K M Nanavati case: Do untrained men deliver better justice?

Jury trials disappeared forever from the Indian legal system after the Supreme Court confirmed the sentence of life imprisonment in 1961 on Commander Kawas Maneckshaw Nanavati of the Indian Navy for killing his wife’s lover, Prem Ahuja, on April 27, 1959. His sentence was commuted to three years rigorous imprisonment by the then Governor of Maharashtra, Vijayalakshmi Pandit, who was Pandit Jawaharlal Nehru’s sister. Nanavati, his adulterous wife, English-born Sylvia, and his two sons and daughter later relocated to Toronto in Canada where he died in 2003 while his wife is now 85 years old.

The jury was apparently swayed by the fact that Nanavati was a commander in the Indian Navy, not a career criminal and reacted in the heat of passion when the victim, Prem Ahuja, replied : “I do not marry every woman I sleep with. Get the hell out of here,” when confronted by the irate, cuckolded husband. While lawyers now feel that the jury verdict was correct, the trial judge Ratilal Bhaichand Mehta described the acquittal as “perverse” and referred the case to the Bombay High Court which heard the case afresh and sentenced Nanavati to life imprisonment which was confirmed by the Supreme Court.

But emotions and law are not identical virtues in the cold confines of a court room which has to distinguish between murder and culpable homicide and the exceptions contained in the former. This was no easy task in 1961 when case law such as the landmark 1980 case of Bachchan Singh laid down the law for heinous murders. When actors like Salman Khan who was charged with culpable homicide in 2002 and Maria Susairaj, who was charged with destroying evidence of killing Neeraj Grover in 2008, walk into the sunset, reform of our criminal justice system is needed with a witness protection programme urgently needed.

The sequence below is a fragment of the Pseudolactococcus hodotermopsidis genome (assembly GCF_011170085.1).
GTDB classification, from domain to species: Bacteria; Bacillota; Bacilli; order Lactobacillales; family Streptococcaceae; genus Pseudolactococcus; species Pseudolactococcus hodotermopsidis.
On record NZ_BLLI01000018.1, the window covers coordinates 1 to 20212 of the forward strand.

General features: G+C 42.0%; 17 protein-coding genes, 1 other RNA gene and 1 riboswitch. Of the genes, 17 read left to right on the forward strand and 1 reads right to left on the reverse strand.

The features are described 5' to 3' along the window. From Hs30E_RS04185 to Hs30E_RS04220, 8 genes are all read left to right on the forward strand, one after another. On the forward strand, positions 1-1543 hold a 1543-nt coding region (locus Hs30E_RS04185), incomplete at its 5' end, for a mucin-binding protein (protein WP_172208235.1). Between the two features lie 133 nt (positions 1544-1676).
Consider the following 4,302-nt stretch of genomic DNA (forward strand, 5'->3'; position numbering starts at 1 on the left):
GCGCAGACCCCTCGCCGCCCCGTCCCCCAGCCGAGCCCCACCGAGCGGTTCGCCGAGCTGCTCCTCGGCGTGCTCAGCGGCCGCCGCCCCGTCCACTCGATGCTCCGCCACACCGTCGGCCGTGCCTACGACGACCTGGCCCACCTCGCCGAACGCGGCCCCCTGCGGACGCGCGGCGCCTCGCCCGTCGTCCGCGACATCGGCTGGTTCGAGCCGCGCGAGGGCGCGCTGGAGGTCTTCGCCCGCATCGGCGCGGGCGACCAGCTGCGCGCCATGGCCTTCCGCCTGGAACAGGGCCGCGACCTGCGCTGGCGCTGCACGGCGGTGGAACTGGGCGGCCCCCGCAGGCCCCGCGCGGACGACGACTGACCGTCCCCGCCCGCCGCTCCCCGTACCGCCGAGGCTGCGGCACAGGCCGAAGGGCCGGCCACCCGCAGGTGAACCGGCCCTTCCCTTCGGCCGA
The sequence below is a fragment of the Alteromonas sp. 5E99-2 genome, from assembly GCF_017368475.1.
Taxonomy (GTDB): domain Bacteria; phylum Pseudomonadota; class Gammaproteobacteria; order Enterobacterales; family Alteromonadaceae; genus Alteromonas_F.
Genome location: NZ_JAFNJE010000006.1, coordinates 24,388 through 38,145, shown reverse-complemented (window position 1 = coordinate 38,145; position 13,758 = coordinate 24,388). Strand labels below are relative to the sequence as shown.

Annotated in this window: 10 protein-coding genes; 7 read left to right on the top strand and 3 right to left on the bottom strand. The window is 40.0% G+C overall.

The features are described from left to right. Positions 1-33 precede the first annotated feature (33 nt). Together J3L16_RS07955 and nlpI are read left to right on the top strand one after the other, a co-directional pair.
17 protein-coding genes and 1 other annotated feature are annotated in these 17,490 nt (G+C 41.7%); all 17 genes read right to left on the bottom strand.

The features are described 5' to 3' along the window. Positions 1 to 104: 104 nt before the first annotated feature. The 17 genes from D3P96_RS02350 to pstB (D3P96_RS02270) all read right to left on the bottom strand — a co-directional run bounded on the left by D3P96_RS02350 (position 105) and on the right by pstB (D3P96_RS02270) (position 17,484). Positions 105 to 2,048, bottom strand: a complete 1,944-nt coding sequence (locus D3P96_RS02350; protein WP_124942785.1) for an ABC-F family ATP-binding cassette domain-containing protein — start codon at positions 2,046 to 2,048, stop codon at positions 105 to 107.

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The First Law Commission of India (LCI) chaired by M.C. Setalvad had submitted its report to the Central Government on 26th September 1958 that jury trials had to be abolished because they drained out both time and money in the three presidency towns of Bombay, Calcutta and Madras where the oldest high courts were set up under a letters patent. When the jury delivered its verdict, no appeal against issues of fact would lie but only on issues of law.

“Some jurors canvassed to be appointed for extraneous considerations….even in civil cases, the litigants preferred a trial by the judge alone rather than by 12 persons selected by pure chance who were easily swayed by emotions due to no legal training and pre-trial publicity. Even in Calcutta, the jury trials were limited to specified criminal offences and not to every trial,” the LCI noted.

The LCI went on to explain that the over 100-year-old jury trials transplanted by the British into India were observed only in pockets of this vast country and with varying degrees of success. The jury system miserably failed in France while being successful in England. The jury system which was a part of justice delivery depended for its success or failure on the literacy levels of the people, their culture and honesty.

When our Constitution was enacted in 1950, the right to a jury trial was not made a fundamental right unlike in the U.S.A. where it is still a fundamental right although those accused in criminal trials often waive their right to a trial by jury due to long delays and the fear of the jurors being influenced by pre-trial publicity in heinous crimes.

The death blow for jury trials was delivered by Mahatma Gandhi in the same year that Sylvia was born when he wrote in Young India, and quoted by the LCI in its 14th report, “Juries find prisoners guilty without evidence and even judges’ summing up is contrary to their findings. We should not replace trained judges by untrained men brought together by chance.”

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